This doomy twofer from Hydro-Phonic Records plants a veritable garden of unearthly delights in bringing together Brazilian doom outfits Witching Altar and Necro and highlighting the similarities and the differences between them. Pressed to CD late in 2015 with vinyl impending, it offers four cuts from Witching Altar, whose take on doom is ultra-traditional to the point of working in a Sabbathian “All right now!” for “She Rides the Seventh Beast,” and three from Necro (shortened from Necronomicon), a yet-unheralded trio of ‘70s progressive traditionalists who offer up the new single “Contact” and two tracks revisited from their two to-date full-lengths. Both prove immersive in their own right, Witching Altar setting a course for weird quickly on “The Monolith” which some theremin that reappears later, and Necro vibing out on the warm bassline of “Holy Planet Yamoth,” but each has their own ideas about what makes classic doom so classic, and the arguments on both sides are persuasive.
One never knows quite what to expect from Texas two-piece Stone Machine Electric, and that seems to be precisely how the duo of guitarist William “Dub” Irvin and drummer/thereminist Mark Kitchens like it. The Amazing Terroris something of a stopgap EP, released on CDR by the band as a follow-up to late-2014’s Garage Tape (review here) and a lead-in for their next full-length, reportedly recorded last month with Wo Fat’s Kent Stump at the helm. Taken from the Garage Tape sessions, The Amazing Terror makes a standout of its languid, jammy title-track and surrounds it by three more instances of the band’s exploratory ideology, delving into the quietly cosmic on “Before the Dream” and feeding a cyclical delay expanse on closer “Passage of Fire,” a likely companion-piece to the opening “Becoming Fire,” which may or may not play thematically into where Stone Machine Electric are headed with their next record. As always with these guys, I wouldn’t dare place a bet either way and look like a fool on the other side.
Chicago post-sludgers Pale Horseman featured a remix by Justin K. Broadrick (Godflesh/Jesu), originally on their 2013 self-titled debut, on their second outing, 2014’s Mourn the Black Lotus (review here), and their third full-length, Bless the Destroyer, boasts a mixing job by Noah Landis of Neurosis. All three records were also recorded by Bongripper guitarist Dennis Pleckham, so it seems fair to say that Pale Horseman know who they want to work with and why. The results on Bless the Destroyer speak for themselves. With the 15-minute penultimate cut “Bastard Child” as an obvious focal point, the four-piece give a clear sense of progression in terms of their patience and overall range. The earlier “Caverns of the Templar” still boasts plenty of post-Godflesh chugging intensity – elements of death metal, see also centerpiece “Pineal Awakening” – but closer “Olduvai Gorge” sleeks along with a poise that even in 2013 Pale Horseman would’ve driven into the ground on their way to doing the same to everything else in their path. Their growth has made their approach more individual, and it suits them well.
A self-titled four-track debut EP from Argentina heavy rockers Yo, Moreno finds the band coming out swinging. The San Miguel de Tucumán-based four-piece of vocalist Marcos Martín, guitarist Lucas Bejar, bassist Noel Bejar and drummer Omar Bejar elicit a surprisingly aggro mood on “A Lot of Pot,” the opener, but groove remains paramount, and fuzz abounds. “Noelazarte” is more adventurous all around, an early build setting a tone with prevalent bass before Martín comes in after the halfway mark. Since “Para Noico” returns to the angrier spirit of “A Lot of Pot” and closer “3,000” heads outward on an instrumental exploration that blends grounded, weighted tones with spacier impulses, it seems easy to think that someone, somewhere would pick Yo, Moreno up for a 10” release. Especially as their first offering, it skillfully blends doomier atmospheres with fuzz-heavy nods, and stakes its claim in a niche that’s never completely one side or the other. Even formative as it is, it’s an intriguing blend.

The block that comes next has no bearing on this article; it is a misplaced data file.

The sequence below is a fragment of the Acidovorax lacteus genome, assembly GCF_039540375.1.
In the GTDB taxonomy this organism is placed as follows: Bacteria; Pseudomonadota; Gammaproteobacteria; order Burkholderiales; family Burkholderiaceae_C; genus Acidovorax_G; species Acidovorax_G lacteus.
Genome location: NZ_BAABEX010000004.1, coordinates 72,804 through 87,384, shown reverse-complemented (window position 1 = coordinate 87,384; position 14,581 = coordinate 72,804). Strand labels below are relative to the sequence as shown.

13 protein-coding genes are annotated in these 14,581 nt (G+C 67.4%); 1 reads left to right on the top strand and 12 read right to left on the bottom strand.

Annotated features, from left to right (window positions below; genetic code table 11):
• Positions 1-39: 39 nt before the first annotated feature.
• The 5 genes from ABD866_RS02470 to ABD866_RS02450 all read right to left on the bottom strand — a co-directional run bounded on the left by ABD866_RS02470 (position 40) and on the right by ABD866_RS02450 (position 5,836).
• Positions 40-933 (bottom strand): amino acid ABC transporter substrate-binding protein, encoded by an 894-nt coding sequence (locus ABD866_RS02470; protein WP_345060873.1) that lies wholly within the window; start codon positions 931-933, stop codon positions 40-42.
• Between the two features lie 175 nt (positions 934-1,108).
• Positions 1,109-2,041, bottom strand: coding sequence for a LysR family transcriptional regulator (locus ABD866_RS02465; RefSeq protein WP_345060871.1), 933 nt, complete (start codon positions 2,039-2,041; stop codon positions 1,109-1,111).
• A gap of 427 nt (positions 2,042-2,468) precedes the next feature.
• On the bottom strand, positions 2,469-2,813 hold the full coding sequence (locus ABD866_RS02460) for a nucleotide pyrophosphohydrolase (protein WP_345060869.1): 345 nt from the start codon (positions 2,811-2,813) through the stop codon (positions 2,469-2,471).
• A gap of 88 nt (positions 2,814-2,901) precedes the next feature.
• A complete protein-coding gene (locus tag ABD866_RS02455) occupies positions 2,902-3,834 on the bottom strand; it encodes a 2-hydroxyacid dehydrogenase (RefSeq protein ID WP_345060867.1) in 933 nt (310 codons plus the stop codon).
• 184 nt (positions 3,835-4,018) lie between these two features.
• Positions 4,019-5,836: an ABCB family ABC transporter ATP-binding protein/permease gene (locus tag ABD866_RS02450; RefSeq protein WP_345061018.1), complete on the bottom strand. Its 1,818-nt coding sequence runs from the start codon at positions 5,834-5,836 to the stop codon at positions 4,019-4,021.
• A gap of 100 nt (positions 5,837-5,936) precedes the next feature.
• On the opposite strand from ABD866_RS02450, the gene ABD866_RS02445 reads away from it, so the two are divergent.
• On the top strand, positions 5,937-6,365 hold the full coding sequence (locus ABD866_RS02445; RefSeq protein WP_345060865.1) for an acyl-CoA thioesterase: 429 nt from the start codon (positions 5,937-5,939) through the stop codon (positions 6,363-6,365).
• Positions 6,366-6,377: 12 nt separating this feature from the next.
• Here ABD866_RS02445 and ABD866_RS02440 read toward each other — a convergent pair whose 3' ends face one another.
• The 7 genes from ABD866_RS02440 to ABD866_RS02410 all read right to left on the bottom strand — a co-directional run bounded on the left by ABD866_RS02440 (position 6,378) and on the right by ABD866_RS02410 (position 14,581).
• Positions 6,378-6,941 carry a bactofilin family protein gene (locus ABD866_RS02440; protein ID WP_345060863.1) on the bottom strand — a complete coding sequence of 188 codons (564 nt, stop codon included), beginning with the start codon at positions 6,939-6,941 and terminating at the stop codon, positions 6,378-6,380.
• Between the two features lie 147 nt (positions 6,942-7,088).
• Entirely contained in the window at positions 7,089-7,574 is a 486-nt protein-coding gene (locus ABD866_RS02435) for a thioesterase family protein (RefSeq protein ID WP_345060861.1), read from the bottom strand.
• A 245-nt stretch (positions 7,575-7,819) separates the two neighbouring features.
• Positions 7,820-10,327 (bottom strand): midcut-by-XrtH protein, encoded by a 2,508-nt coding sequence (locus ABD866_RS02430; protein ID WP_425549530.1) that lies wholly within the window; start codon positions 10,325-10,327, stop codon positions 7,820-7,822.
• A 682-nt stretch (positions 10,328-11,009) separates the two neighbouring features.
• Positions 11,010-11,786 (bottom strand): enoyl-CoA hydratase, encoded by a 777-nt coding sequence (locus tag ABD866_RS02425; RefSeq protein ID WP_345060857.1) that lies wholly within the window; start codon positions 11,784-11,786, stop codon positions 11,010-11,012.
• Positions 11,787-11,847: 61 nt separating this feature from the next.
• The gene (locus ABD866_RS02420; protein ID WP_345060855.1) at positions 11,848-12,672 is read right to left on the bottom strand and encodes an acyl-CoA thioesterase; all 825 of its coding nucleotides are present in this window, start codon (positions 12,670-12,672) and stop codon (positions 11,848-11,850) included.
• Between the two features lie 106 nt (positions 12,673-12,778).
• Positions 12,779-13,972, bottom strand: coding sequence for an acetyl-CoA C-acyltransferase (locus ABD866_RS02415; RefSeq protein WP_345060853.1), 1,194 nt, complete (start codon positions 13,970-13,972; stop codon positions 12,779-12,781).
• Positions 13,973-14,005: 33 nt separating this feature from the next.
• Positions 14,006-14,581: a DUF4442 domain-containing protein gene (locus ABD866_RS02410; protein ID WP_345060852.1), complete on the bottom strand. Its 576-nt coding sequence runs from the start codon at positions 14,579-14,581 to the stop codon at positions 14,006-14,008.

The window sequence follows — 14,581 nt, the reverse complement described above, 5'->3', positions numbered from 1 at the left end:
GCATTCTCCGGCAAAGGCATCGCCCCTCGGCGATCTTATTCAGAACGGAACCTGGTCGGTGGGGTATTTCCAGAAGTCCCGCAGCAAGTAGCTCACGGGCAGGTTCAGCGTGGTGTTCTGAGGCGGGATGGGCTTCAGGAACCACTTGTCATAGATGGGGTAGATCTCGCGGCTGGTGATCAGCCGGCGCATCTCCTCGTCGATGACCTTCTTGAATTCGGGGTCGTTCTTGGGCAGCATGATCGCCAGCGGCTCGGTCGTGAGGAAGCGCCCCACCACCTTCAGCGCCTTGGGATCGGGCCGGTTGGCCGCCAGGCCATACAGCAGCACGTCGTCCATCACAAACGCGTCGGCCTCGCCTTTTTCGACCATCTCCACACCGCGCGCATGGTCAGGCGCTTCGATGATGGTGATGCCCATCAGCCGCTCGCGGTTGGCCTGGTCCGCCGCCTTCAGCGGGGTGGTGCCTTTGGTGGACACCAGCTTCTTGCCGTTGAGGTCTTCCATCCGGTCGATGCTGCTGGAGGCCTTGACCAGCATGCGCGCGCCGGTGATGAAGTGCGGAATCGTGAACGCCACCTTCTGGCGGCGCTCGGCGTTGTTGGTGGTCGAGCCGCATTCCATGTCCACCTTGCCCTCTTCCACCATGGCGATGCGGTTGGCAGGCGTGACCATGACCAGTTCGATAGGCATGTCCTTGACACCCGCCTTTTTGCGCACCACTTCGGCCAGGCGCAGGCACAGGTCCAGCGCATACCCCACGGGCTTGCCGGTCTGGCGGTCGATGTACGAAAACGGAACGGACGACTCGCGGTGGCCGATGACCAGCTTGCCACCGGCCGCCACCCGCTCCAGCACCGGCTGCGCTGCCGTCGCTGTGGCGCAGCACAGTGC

Posted in Whathaveyou on October 22nd, 2015 by H.P. Taskmaster
Eerie psychedelic strangeness pervades the work to-date of Lima, Peru, upstarts The Dead-End Alley Band — who released their debut album, Whispers of the Night (review here), and followed it up with Odd Stories last year, both on ultra-mega-respected purveyor Nasoni Records — and one assumes they’ll carry those late-’60s vibes with them when they cross the Atlantic next month to tour Europe for the first time. I don’t know what the baggage rates are for such things — that might get classified under “personal item?” — but The Dead-End Alley Band have worked quickly to create a niche for themselves within heavy psych flow, and even post-Halloween, autumn seems like a perfect time for them to make the trip, which will round out with an appearance at Yellowstock in Belgium on Nov. 28.
Info below, as seen on the interweb:
THE DEAD-END ALLEY BAND : Soaked In The Cold (European Tour 2015)
This fall, you will not escape from the nightmare.
After three years of activity and two albums released on vinyl, CD and tape, finally, we are proud to announce that we’re coming to Europe this November!
BIO: The Dead-End Alley Band is a psychedelic, blues and vintage rock band from Lima, Peru, formed by Javier Kou Mansilla and Sebastian Sanchez-Botta, with the ambition to create (or re-create) music based on the psychedelic scents from the sixties and seventies.
‘Odd Stories’ (2014) is the second studio album of Peruvian psychedelic rock band The Dead-End Alley Band. It was recorded and produced in Lima, Peru, by Javier Kou, Sebastian Sanchez-Botta and Chino Burga. Edited, manufactured and released on vinyl in Europe by Nasoni Records (Germany) and on CD and tape in Peru by Tóxiko Records and Inti Records (Peru).